The infamous Connecticut Studios project has taken on a mysterious aura such that one South Windsor employee recently jokingly referred to it as “Bigfoot.”
Indeed, it’s been four years and two groundbreakings since what is now a $55 million, 73-acre project was first proposed in 2008, yet tangible progress has been difficult, if not impossible, to measure.
At the town council meeting on Monday, town officials and a studio representative outlined the latest updates for the project, which now includes a $25.8 million solar farm that will, according to the new plan, fund infrastructure improvements such as lighting, roads and sewers through a lease-purchase arrangement with the town.
The complicated arrangement would involve the creation of a 501(c)(3) entity by Connecticut Studios to allow the infrastructure to be constructed with bonds at an estimated rate of 2.8 percent, then leased back to the town. The town would pay for the lease through the revenue generated by the solar farm. At the end of the lease-purchase agreement, the infrastructure would revert back to the town.
This plan is in addition to the original project of several movie studios with sound stages, a mill for the construction of sets, a hotel and commercial space to be constructed on 40 acres of land.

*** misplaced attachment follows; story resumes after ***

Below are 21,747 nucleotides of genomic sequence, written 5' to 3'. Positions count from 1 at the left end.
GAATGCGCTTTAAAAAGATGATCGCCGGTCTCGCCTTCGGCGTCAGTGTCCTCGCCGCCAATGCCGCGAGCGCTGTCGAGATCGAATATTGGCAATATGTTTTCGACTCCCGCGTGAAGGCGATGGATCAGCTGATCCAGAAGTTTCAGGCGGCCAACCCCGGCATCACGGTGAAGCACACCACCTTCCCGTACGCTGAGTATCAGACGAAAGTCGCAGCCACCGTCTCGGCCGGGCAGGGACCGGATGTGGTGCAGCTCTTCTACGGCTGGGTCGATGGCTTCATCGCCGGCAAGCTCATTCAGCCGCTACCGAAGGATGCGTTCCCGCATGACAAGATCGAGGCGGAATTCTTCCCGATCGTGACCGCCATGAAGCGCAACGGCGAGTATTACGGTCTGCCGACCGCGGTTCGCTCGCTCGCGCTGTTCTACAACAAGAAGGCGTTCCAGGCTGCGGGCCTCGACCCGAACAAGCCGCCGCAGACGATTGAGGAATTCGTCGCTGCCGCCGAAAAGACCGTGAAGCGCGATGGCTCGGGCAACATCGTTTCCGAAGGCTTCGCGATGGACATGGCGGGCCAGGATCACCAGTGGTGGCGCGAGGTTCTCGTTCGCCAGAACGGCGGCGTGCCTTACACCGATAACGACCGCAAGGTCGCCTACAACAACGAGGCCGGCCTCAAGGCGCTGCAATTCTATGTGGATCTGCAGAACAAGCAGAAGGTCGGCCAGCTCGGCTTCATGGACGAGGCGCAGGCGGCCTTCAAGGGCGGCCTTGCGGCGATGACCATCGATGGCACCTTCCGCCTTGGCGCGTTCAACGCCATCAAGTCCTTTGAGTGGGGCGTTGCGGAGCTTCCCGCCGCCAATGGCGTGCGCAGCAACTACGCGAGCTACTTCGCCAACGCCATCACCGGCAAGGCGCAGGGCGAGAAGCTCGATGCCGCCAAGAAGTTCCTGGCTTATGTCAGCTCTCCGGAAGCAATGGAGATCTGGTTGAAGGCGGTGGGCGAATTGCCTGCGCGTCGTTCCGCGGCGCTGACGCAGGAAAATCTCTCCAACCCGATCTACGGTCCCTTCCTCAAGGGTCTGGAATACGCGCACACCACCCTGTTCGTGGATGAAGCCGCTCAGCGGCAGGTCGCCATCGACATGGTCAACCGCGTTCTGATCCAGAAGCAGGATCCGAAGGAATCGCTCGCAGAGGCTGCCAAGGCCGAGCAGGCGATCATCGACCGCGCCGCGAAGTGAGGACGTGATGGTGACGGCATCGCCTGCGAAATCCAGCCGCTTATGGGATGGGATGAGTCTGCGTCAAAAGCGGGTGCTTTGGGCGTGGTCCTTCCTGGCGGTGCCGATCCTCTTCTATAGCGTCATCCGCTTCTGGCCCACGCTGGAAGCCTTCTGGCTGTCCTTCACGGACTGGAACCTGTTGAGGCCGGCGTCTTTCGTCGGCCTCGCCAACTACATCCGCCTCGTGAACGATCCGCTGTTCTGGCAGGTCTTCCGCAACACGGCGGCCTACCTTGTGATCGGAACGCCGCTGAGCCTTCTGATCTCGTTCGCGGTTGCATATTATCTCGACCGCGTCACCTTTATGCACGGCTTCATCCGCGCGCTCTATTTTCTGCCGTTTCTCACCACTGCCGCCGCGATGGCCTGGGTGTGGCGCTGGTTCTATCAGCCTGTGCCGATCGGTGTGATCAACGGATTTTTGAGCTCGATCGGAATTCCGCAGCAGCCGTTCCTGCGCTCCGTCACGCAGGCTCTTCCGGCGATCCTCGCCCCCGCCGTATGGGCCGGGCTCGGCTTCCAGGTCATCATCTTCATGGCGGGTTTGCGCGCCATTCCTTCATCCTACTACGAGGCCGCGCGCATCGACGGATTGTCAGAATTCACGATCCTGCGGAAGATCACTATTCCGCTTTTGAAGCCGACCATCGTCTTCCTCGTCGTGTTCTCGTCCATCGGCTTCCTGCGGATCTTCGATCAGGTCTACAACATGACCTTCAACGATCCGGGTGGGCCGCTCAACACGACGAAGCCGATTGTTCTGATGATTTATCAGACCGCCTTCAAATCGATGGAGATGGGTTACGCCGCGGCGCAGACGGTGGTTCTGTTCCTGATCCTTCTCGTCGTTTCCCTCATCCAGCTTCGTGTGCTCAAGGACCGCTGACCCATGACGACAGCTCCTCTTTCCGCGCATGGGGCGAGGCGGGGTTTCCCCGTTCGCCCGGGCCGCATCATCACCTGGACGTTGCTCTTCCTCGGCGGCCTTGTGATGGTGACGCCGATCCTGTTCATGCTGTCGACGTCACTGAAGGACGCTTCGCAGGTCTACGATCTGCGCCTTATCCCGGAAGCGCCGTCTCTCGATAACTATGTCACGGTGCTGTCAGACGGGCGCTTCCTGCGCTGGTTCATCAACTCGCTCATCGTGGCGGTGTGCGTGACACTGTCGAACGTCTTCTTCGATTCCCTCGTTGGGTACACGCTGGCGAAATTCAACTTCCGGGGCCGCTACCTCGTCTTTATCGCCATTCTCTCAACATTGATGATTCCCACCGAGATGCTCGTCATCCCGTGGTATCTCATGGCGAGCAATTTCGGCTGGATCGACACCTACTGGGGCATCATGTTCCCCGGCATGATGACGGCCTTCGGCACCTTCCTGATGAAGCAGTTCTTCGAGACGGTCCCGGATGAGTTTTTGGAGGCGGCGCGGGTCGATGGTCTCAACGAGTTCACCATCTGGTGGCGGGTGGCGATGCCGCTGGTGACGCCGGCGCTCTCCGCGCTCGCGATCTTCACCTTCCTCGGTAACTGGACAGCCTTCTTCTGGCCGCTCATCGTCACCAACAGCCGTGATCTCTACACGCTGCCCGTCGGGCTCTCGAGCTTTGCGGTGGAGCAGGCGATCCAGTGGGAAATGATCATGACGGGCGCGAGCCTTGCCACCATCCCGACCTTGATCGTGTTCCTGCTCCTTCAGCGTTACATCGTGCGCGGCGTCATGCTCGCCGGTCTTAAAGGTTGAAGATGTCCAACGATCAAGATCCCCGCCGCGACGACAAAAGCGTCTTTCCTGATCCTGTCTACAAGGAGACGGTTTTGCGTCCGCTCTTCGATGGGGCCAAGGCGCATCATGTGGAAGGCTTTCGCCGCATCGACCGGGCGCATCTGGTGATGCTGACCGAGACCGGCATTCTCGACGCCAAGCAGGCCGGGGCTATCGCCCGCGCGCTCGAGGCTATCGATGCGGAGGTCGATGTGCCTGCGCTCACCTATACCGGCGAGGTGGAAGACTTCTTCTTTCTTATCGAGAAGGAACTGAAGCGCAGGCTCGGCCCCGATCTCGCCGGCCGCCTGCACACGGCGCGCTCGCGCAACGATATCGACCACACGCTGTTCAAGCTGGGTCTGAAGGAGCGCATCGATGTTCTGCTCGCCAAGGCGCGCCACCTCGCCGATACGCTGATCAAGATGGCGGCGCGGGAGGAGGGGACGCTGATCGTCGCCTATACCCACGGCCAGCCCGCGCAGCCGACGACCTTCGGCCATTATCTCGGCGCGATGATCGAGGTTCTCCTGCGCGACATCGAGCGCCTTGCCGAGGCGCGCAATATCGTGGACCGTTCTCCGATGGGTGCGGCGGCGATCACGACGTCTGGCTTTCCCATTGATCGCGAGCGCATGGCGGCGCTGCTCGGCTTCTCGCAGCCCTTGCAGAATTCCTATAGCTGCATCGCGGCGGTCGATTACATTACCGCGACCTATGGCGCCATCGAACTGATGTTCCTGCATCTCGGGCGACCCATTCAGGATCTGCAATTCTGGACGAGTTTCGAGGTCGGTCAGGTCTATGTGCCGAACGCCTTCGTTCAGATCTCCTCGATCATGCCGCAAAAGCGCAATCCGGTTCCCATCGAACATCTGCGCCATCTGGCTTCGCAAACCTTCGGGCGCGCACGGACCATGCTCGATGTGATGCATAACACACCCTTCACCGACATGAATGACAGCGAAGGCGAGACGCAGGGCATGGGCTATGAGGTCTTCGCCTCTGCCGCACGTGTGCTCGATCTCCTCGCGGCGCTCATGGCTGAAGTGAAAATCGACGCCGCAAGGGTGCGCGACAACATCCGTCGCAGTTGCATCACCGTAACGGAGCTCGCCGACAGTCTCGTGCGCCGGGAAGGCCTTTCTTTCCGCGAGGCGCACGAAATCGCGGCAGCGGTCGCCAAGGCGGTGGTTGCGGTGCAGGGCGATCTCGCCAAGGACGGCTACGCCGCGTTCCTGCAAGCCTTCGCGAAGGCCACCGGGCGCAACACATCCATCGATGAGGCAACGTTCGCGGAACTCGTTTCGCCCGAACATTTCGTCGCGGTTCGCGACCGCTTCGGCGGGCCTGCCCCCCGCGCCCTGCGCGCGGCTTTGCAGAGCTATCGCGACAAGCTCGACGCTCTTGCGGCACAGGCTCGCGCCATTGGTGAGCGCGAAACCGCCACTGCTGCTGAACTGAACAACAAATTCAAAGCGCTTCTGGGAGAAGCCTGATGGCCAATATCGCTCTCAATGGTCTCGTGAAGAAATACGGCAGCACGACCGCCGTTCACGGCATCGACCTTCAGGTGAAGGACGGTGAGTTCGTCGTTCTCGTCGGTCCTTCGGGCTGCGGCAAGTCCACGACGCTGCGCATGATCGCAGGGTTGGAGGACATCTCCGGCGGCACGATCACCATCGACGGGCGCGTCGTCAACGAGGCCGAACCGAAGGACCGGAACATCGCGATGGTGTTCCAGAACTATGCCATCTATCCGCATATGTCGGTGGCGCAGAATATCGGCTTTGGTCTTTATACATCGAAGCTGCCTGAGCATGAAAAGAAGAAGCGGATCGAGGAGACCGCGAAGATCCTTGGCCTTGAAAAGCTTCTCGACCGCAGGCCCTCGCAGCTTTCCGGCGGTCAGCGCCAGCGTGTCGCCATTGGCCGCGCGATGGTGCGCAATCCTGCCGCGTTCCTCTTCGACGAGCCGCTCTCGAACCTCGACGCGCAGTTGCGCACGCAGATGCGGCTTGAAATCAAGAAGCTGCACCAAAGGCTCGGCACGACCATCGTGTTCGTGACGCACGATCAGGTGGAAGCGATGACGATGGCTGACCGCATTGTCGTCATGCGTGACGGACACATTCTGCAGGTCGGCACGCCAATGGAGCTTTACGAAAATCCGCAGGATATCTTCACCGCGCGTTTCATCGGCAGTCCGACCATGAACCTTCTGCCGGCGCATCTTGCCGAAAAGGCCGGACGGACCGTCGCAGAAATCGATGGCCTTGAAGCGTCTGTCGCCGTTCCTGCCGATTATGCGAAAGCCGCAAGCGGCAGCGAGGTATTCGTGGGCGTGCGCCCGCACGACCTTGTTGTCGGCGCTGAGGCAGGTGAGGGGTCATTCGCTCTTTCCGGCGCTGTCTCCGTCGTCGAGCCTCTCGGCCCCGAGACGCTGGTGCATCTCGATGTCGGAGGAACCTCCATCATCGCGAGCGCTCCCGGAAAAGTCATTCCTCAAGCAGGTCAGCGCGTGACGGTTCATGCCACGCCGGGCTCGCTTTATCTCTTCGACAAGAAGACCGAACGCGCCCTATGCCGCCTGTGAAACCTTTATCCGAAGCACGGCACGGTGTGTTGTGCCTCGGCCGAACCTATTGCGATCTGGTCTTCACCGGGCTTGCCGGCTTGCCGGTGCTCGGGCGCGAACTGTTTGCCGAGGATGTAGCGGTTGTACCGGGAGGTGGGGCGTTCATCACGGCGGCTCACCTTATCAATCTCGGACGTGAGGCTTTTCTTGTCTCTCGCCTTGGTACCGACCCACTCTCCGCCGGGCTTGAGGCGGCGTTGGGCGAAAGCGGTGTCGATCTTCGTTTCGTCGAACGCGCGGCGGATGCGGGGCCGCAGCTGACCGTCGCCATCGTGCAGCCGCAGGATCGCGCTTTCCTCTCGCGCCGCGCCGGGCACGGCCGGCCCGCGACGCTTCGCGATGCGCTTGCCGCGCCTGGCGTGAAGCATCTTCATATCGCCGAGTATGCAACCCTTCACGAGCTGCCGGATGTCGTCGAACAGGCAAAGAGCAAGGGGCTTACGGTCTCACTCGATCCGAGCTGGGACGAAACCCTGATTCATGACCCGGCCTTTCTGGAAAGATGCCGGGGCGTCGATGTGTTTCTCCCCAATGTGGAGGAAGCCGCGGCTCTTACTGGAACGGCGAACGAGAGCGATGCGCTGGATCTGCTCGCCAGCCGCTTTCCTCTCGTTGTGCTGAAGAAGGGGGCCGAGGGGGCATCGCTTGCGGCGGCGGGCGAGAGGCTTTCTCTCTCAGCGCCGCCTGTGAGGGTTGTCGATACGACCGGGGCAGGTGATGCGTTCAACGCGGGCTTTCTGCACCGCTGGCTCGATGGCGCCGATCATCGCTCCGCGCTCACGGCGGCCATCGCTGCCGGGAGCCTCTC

The solar farm was added about a year ago to make the project more appealing to investors, according to Dan Marsh, senior director of the National Developers Council and financial advisor to the town.
But time is of the essence for Connecticut Studios LLC, the project’s developer, as it has to begin construction by this October, or the town council can, pursuant to a 2009 agreement in which town gives the developer 20 acres of land, effectively pull the plug on its portion of the deal.
The project has been delayed by a number of things, not least of which is Connecticut Studios LLC’s inability to secure financing for the deal, according to Marsh.
So far, the project, Marsh said, would be financed through loans from private lenders as well as through state tax credits and other sources.
The reactions to the new plan from town councilors ranged from hopeful to skeptical.
“The clock is ticking,” Mayor Tom Delnicki said. “We need something happening. Something is going to have to come together. … We need to see something.”
Councilor Cary Prague was even more blunt.
“I feel like it’s Groundhog Day,” said Prague, referring to the movie starring Bill Murray in which the lead character keeps waking up to the same day over and over again.
Yet, despite the skepticism, Anthony Del Vicario of Connecticut Studios insisted that the project was still alive and well.
“The whole purpose was to inform the town council that we have supplied 90 percent of everything that was asked by the underwriter for the bonds,” he said outside of council chambers.
If construction does not start by October, the town can back out of the deal or provide an extension.
Marsh said that it was possible to secure financing by then and have construction started.
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